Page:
Croix-Koma, a small African village some 80 miles (120 Kilometres) from Brazzavilla, the capital of the Congo Republic, is rapidly becoming the centre of a new sub-religion.
GV Village of Croix-Koma PAN TO cement cross
LV ZOOM IN & SVs Malela Boutsiele Antoine conducting service at altar in front of Cross of Lorraine (3 shots)
CU Part of the congregation
SV Malela showing pictures of closed locks
CU Part of crucifix
CU Malela shows pictures of open locks
SV Malela sprinkles pilgrims with holy oil
SV & LV Pilgrims touching bell pole as they pass in front of Cross-of-Lorraine (2 shots)
Initials BB/2142 DN/MR/BB/2156
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Background: Croix-Koma, a small African village some 80 miles (120 Kilometres) from Brazzavilla, the capital of the Congo Republic, is rapidly becoming the centre of a new sub-religion.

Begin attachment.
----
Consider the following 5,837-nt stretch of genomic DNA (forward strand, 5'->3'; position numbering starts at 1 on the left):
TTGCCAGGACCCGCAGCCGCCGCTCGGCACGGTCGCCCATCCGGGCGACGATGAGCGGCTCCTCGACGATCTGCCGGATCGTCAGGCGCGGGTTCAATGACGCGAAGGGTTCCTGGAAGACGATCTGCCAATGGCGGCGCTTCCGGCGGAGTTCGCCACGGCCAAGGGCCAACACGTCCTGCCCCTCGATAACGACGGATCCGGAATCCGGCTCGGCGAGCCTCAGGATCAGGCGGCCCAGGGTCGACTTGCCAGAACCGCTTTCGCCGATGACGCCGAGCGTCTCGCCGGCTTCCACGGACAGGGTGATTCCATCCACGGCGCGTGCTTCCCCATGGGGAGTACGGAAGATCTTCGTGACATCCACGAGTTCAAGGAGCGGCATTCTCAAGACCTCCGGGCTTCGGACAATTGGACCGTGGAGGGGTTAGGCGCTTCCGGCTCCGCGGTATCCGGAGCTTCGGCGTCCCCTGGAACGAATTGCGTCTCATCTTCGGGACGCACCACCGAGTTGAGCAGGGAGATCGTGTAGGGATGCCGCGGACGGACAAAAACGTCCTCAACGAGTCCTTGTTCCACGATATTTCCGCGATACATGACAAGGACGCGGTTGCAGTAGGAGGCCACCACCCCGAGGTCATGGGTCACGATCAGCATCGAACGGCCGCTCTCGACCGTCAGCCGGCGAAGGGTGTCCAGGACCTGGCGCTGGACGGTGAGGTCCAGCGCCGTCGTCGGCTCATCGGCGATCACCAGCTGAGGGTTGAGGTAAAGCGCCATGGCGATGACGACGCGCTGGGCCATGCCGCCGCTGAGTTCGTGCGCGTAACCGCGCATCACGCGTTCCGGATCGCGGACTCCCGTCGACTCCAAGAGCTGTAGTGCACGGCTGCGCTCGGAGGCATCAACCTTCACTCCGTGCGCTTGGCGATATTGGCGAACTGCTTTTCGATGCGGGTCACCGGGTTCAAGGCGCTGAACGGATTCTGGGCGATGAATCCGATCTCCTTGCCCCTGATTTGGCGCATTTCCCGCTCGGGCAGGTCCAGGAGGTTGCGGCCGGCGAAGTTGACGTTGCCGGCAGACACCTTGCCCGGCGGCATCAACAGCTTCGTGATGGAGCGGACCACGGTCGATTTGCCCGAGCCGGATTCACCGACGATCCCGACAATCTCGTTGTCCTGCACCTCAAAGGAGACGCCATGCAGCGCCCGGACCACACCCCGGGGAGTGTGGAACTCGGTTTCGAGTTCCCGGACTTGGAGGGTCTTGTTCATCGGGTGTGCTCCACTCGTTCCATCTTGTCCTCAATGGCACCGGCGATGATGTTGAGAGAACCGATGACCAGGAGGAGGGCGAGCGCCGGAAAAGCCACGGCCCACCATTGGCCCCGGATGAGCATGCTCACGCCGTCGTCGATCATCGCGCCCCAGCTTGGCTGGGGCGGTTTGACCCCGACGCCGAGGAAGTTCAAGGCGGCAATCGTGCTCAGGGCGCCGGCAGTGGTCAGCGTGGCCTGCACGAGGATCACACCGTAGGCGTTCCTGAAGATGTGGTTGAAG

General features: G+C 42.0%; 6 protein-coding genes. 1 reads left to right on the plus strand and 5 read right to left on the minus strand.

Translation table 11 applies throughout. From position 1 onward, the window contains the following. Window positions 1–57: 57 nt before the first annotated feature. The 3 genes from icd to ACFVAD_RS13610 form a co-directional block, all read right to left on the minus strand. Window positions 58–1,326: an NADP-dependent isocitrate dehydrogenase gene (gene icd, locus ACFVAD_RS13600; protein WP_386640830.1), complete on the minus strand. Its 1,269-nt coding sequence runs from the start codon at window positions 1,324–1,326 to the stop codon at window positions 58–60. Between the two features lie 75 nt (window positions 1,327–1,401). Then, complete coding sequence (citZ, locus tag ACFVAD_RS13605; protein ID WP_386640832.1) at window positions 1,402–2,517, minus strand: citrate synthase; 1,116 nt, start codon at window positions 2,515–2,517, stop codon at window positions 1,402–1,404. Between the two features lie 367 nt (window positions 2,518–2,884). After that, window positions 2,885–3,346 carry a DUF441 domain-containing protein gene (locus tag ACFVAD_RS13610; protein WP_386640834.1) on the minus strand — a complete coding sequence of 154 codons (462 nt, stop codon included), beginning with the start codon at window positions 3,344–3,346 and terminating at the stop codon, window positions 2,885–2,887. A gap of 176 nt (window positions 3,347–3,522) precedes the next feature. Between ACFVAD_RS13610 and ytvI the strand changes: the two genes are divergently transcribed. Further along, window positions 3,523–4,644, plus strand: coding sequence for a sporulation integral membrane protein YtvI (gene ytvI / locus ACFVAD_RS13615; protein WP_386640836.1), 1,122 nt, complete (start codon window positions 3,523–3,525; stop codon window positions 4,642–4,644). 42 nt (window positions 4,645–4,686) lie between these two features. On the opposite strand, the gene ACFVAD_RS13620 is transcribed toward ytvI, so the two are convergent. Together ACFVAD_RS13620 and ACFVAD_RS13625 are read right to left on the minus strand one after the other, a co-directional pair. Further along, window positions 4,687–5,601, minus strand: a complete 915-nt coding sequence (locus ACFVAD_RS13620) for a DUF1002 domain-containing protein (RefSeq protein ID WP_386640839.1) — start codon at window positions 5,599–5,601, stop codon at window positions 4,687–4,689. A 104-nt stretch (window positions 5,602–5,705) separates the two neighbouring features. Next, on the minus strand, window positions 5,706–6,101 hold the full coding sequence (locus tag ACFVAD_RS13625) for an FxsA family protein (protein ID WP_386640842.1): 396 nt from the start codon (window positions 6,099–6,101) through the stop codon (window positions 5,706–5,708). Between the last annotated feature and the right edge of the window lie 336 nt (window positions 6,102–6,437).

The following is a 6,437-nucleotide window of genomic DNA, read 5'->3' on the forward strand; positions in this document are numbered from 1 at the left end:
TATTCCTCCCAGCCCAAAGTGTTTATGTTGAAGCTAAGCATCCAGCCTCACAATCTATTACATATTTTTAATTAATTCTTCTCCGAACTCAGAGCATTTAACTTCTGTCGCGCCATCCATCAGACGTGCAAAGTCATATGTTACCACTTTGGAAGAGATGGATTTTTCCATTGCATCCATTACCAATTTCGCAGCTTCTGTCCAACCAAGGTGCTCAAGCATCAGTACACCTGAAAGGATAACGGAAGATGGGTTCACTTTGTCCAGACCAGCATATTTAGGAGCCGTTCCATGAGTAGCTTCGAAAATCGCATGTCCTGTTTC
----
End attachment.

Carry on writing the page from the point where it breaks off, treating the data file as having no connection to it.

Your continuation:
Each Thursday pilgrims from throughout the Congo flock to the village to hear the teachings of Prophet Malela Boutsiele Antoine. Although he's not a Christian, Malela's teachings often parallel those of the local Christian missionaries. He urges his followers to be honest, hard working and to give up adultery. But most of all they must renounce their fetishes and superstitions. Strangely, however, he tells his followers they will die if they break their vows.
Malela works with the aid of a number of unusual symbols; an open lock represents an honest and sincere heart, while a closed lock represents evil. One of his main symbols is the French Cross-of-Lorraine.
Initiation into the religion is simple: pilgrims generally spend up to a week singing and praying and listening to Malela's teaching. On the second day, they give up all their fetishes, and by the fifth day they are ready to follow the rules of the prophet. They're fully fledged members after receiving a numbered card and entering their names in a register.